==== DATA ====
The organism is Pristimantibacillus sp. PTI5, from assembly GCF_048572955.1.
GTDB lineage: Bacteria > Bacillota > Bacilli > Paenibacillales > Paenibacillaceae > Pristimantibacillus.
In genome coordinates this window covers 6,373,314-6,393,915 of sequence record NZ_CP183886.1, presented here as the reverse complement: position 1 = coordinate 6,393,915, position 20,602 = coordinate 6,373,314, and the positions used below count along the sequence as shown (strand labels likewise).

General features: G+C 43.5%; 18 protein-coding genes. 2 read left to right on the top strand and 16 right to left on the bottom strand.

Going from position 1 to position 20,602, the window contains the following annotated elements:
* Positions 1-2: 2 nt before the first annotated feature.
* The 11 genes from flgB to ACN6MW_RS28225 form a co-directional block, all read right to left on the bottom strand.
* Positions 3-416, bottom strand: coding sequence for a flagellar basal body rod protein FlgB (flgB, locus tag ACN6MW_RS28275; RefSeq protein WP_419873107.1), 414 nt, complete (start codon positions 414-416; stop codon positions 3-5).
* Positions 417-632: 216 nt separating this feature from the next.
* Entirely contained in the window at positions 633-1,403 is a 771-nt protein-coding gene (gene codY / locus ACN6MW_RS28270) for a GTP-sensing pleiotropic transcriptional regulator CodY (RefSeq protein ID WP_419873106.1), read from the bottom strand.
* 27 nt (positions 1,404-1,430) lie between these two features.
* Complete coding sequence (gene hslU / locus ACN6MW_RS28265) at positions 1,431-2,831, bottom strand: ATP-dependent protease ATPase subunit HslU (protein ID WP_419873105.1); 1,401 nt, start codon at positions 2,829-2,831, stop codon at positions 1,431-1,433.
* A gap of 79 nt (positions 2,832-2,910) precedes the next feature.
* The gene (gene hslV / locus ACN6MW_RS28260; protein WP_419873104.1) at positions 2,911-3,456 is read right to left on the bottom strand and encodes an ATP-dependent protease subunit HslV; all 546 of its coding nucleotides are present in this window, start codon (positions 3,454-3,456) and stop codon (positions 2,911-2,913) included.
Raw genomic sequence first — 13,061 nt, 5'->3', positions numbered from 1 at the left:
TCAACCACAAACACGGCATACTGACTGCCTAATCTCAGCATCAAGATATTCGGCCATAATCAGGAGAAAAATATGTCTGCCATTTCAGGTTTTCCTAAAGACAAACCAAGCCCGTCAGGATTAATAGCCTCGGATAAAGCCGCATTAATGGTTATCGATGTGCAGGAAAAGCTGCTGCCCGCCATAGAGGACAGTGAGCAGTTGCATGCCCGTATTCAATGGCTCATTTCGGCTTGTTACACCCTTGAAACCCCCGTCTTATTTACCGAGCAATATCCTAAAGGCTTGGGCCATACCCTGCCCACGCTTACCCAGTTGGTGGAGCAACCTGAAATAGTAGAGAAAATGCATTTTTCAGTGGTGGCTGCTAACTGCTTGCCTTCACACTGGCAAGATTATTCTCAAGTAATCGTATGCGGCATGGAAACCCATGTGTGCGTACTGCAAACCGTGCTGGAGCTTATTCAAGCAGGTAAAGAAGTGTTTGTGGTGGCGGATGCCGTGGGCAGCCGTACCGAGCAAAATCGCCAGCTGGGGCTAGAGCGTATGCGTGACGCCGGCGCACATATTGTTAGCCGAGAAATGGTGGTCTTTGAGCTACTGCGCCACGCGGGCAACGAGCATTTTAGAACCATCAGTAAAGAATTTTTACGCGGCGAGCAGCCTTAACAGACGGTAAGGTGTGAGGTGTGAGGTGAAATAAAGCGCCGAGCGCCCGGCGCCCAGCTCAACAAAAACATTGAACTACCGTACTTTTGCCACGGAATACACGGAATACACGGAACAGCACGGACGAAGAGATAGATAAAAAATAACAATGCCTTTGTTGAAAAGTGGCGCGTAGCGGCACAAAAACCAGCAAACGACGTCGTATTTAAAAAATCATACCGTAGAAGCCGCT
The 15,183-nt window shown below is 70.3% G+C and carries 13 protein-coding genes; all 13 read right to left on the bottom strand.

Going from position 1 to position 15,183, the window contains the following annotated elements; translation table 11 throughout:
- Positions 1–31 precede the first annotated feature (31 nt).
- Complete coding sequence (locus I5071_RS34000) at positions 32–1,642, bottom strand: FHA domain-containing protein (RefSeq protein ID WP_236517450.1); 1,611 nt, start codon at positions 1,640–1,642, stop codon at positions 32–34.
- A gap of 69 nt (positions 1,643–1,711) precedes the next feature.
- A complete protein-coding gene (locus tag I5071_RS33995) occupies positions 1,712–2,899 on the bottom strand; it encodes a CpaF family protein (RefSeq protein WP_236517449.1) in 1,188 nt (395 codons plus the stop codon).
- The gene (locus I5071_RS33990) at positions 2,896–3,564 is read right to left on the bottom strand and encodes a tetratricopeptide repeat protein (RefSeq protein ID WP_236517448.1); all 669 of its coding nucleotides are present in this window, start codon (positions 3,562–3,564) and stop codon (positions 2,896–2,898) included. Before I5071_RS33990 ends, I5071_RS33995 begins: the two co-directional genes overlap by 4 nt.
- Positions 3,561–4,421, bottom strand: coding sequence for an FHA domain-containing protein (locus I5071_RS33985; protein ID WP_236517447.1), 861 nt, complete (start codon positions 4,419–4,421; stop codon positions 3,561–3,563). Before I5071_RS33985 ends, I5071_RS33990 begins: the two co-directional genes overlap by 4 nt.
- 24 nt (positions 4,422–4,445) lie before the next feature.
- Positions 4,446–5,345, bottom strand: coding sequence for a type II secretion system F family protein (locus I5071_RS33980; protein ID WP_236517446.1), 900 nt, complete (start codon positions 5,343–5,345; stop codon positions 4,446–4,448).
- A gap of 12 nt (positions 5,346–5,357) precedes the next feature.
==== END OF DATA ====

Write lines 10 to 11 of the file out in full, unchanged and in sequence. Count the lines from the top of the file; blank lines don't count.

* Entirely contained in the window at positions 633-1,403 is a 771-nt protein-coding gene (gene codY / locus ACN6MW_RS28270) for a GTP-sensing pleiotropic transcriptional regulator CodY (RefSeq protein ID WP_419873106.1), read from the bottom strand.
* 27 nt (positions 1,404-1,430) lie between these two features.